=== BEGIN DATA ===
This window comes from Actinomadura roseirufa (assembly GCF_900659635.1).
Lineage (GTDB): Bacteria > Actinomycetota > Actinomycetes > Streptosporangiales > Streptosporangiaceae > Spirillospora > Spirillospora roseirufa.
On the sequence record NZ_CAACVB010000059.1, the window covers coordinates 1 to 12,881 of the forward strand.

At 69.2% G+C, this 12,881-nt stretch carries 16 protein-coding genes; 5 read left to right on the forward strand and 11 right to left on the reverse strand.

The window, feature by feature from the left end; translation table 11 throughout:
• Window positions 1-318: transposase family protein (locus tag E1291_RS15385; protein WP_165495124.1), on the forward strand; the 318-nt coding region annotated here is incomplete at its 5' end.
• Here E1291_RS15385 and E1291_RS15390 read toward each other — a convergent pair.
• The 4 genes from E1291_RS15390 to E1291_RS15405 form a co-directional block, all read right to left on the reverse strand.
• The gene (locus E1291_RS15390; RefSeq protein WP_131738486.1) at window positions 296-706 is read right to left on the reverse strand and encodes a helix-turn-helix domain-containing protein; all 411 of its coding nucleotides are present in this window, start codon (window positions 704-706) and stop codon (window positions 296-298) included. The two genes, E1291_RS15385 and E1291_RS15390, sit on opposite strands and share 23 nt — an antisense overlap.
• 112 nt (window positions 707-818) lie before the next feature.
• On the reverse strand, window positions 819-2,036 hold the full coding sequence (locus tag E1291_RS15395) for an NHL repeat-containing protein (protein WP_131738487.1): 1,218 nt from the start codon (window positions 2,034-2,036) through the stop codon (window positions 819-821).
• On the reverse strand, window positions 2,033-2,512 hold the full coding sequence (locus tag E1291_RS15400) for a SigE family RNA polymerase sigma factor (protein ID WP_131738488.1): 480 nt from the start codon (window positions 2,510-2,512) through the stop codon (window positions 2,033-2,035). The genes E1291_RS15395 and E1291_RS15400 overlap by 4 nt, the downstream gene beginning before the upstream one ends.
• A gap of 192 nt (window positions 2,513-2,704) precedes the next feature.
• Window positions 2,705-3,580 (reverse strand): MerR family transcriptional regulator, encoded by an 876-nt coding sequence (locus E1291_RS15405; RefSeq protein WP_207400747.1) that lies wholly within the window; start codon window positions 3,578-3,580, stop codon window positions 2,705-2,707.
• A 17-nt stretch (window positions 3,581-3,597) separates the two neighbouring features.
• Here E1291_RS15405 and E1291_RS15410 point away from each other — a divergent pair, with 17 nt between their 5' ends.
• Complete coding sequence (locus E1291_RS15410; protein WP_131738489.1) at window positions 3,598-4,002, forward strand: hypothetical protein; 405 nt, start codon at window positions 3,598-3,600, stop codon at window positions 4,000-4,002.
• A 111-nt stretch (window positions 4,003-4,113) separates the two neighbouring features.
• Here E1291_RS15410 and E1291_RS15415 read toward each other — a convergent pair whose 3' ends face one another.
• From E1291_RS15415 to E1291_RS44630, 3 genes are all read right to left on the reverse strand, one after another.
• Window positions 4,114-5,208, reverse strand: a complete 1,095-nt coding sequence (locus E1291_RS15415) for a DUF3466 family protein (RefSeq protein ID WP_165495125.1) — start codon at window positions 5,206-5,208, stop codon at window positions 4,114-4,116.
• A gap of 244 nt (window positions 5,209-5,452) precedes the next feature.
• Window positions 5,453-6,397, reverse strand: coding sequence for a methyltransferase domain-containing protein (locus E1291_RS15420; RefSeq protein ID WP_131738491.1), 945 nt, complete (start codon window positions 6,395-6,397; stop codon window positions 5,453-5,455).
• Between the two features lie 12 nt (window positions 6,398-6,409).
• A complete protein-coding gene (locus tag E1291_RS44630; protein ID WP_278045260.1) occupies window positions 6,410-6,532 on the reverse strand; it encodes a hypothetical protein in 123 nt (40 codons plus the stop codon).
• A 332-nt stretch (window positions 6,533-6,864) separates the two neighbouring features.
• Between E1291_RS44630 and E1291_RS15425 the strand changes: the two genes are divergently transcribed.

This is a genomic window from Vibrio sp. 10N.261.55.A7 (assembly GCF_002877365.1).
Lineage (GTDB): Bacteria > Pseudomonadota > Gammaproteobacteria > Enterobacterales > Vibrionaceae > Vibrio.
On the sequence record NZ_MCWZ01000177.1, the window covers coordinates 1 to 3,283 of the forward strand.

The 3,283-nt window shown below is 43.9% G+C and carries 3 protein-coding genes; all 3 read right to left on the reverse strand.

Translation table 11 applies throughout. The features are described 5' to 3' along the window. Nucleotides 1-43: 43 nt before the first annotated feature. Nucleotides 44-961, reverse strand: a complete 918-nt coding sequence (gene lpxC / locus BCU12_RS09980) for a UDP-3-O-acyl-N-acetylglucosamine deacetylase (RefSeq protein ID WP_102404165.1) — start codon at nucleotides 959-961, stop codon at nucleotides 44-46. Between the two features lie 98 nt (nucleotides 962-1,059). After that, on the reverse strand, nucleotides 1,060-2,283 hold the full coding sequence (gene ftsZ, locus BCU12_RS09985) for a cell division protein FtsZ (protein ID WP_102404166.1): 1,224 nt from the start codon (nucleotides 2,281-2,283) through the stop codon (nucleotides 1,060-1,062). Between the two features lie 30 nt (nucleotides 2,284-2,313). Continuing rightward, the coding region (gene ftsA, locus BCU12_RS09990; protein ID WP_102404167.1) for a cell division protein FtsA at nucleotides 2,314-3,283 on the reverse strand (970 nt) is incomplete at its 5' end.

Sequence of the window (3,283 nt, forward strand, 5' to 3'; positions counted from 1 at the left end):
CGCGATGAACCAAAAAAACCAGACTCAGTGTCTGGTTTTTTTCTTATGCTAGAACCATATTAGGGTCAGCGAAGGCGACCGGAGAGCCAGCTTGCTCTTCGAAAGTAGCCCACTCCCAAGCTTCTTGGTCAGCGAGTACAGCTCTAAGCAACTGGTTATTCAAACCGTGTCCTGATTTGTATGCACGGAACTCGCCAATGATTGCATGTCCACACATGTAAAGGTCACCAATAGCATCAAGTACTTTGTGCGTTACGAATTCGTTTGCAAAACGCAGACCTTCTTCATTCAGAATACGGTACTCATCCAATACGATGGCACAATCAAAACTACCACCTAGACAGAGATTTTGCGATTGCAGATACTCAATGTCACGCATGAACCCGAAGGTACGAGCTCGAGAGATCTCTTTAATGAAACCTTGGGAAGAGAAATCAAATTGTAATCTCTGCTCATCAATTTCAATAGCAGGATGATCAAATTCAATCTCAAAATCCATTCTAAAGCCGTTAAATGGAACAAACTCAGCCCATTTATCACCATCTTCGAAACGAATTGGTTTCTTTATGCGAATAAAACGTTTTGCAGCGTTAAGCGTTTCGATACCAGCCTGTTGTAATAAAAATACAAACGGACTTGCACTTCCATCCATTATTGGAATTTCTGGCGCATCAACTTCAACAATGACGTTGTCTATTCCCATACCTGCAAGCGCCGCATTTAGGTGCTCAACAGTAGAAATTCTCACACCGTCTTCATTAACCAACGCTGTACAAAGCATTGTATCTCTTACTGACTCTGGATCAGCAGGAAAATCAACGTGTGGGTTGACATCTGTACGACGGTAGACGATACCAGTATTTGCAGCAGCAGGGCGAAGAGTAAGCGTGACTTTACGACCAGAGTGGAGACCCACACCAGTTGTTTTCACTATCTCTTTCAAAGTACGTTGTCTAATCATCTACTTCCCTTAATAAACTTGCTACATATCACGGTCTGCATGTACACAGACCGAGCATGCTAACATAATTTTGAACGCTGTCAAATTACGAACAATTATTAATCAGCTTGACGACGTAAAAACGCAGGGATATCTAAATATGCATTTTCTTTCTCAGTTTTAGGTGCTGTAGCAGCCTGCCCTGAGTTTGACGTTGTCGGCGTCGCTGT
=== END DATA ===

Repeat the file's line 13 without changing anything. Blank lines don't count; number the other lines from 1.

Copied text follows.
• A gap of 192 nt (window positions 2,513-2,704) precedes the next feature.